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what is the best for linux (and what about android?)
Posted 10-Feb-13 4:55am
hor_313573
Edited 10-Feb-13 4:58am
v2
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aspnet_regiis -i at 10-Feb-13 11:42am
   
what about android? Do you want us to ask you the question?
hor_313 at 10-Feb-13 11:57am
   
my main point is linux but i like to know about android. i heard those are similar and have a common base
CPallini at 10-Feb-13 12:58pm
   
vi, make and g++. :-)
WaZoX at 11-Feb-13 13:23pm
   
I would go for Netbeans or Eclipse most of the time. Depends of course a little bit on what you are doing. The question could probably have given you more specific answers if it was more precise.
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Solution 7

There's definitely quite a few choices for IDEs:
- Netbeans
- CodeBlocks
- Eclipse
- Qt Creator
- KDevelop
 
....I'd try a couple of those and see what works best for you. They all have good and bad parts to them. One example is Qt Creator, it's all ready to go with the Qt framework so you can build cross-platform applications but probably not the best if you want to use other frameworks. CodeBlocks/Netbeans have quite a following since they can be used in Linux OR Windows. Eclipse has traditionally been a Java IDE but you can do C/C++ (with an added plug-in), only weirdness there is the fact that Eclipse runs on Java so you'll be running Java even if your application doesn't use it (runs bloated if you're doing C/C++ coding).
 
As you've seen from some of the replies, some Linux coders tend to just use text editors (some more rich than others) and make files.
- Basic, termimal based: vi, nano
- Rich: gedit, vim, emacs
 
As for compiler, gcc/g++ are the most widely used by far.
 
[edit] I forgot to address the Android portion of that, probably Eclipse is best for that, remember that Android apps are basically Java. Eclipse also has an Android SDK.
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Andreas Gieriet at 11-Feb-13 17:53pm
   
My 5!
Cheers
Andi
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Solution 3

Please Have An Eye: []Installing Visual Studio on Linux[^]
 
BTW Why you ask questions like that One. ?!
 
Let Me G O O G L E It For You: []http://lmgtfy.com/?q=best+IDE+for+linux[^]
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Solution 4

Linux:
- some use eclipse[^]
- some use vi[^] and its derivation like vim[^]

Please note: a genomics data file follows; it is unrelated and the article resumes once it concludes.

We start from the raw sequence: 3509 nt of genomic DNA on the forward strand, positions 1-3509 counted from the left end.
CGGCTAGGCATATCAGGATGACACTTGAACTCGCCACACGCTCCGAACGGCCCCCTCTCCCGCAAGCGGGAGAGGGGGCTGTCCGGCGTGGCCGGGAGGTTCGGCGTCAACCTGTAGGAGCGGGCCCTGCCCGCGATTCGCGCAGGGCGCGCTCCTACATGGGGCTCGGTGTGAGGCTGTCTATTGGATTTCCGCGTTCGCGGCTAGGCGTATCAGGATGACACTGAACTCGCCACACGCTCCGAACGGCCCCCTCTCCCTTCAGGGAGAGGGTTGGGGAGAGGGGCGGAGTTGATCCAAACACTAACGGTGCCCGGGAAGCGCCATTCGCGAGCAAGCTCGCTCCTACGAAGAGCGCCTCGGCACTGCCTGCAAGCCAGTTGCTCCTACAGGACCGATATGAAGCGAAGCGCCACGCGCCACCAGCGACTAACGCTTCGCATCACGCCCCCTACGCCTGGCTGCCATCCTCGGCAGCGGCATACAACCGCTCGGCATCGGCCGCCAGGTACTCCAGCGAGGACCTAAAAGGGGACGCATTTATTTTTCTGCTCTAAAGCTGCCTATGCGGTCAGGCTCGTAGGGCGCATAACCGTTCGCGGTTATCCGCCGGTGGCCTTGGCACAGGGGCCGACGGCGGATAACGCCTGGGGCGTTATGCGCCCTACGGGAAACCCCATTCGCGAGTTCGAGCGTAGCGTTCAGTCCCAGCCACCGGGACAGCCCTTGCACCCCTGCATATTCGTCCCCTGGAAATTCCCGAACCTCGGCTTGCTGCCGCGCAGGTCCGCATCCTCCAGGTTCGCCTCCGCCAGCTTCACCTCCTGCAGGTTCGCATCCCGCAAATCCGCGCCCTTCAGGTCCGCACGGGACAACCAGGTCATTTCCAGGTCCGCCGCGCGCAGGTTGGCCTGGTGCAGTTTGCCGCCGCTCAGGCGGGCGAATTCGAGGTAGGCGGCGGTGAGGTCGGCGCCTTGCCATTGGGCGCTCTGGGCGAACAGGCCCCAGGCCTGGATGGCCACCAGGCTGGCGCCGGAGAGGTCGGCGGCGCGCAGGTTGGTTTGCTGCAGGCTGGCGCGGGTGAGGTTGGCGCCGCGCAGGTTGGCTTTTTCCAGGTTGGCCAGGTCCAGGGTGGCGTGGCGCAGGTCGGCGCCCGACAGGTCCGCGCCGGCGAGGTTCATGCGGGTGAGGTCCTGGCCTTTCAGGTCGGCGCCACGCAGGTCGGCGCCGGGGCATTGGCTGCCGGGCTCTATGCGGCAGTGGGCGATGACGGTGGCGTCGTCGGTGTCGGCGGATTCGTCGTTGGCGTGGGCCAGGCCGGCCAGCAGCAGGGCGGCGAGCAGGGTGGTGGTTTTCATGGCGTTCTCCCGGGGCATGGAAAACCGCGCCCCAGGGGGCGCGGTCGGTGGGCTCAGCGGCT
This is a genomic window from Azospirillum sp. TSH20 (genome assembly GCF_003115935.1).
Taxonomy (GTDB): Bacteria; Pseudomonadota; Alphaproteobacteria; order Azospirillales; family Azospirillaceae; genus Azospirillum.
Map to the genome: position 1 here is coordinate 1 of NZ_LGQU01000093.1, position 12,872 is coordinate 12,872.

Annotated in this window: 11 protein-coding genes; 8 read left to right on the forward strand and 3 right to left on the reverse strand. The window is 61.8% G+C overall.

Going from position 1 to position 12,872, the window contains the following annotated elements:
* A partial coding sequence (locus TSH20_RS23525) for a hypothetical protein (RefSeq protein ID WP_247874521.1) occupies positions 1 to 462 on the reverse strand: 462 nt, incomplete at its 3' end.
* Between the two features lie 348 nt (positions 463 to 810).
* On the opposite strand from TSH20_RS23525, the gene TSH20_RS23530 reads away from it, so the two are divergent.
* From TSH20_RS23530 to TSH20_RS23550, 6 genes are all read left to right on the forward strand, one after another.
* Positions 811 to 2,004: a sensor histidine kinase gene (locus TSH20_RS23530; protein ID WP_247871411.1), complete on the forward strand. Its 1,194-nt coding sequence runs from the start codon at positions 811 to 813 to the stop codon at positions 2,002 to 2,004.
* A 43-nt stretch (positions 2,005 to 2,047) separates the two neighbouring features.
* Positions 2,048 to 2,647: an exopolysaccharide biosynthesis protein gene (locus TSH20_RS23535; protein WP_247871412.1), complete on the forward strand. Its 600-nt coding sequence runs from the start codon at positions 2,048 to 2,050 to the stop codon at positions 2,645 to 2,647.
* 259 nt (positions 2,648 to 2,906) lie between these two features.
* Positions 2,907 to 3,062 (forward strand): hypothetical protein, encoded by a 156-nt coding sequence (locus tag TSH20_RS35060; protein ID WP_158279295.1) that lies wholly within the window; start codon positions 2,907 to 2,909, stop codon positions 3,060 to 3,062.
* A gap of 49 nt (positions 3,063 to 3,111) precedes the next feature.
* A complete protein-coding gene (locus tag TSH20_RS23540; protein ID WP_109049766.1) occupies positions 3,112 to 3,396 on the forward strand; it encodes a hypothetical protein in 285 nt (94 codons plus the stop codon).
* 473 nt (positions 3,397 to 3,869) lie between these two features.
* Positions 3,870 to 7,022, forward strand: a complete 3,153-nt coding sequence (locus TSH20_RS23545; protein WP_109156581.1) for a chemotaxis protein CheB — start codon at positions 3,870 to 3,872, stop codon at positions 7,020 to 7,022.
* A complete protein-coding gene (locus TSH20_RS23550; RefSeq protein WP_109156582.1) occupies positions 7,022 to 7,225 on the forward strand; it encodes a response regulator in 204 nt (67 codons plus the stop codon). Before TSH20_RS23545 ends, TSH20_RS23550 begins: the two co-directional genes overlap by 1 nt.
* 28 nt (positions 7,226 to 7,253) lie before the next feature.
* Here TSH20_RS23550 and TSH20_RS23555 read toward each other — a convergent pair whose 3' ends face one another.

- some use emacs[^]
Especially if you need to also admin the linux box, you better learn some of the low level editors too (vi, emacs -nw).
Cheers
Andi
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Comments
Albert Holguin at 11-Feb-13 12:56pm
   
gedit doesn't get love? ...I like that a lot better than some of the others you stated... vi is helpful because you can use it remotely over ssh/rsh
Andreas Gieriet at 11-Feb-13 17:51pm
   
Let's start an editor flame war ;-) No, the list is open. Once you got used to some environment you might get stuck on that, especially if the new options are just a flawour of the "old" ones.
I get away with the etitors mentioned above - maybe that looks quite old fashioned.
Emacs is my backbone. To do bulk refactorings or some source code "data mining", this is my tool of choice - but to be honest, for people growing up in the era of GUI based tools, emacs and alike seems to be a no-go. They shut a door that would lead to a wide range of very productive data manipulating tools. I for example often define *ad-hoc* emacs *macros* to process huge data quickly.
Everybody has to fill his professional tool box as he goes.
Cheers
Andi
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Solution 5

From my limited experience I would say Netbeans with clang for Linux Desktop/Server development but the ADT/Eclipse package which uses GCC underneath for Android because it integrates Android SDK management and sets up the cross compiler for you which I would find a nightmare otherwise. Don't take my word for it though I've only recently started playing with Android.
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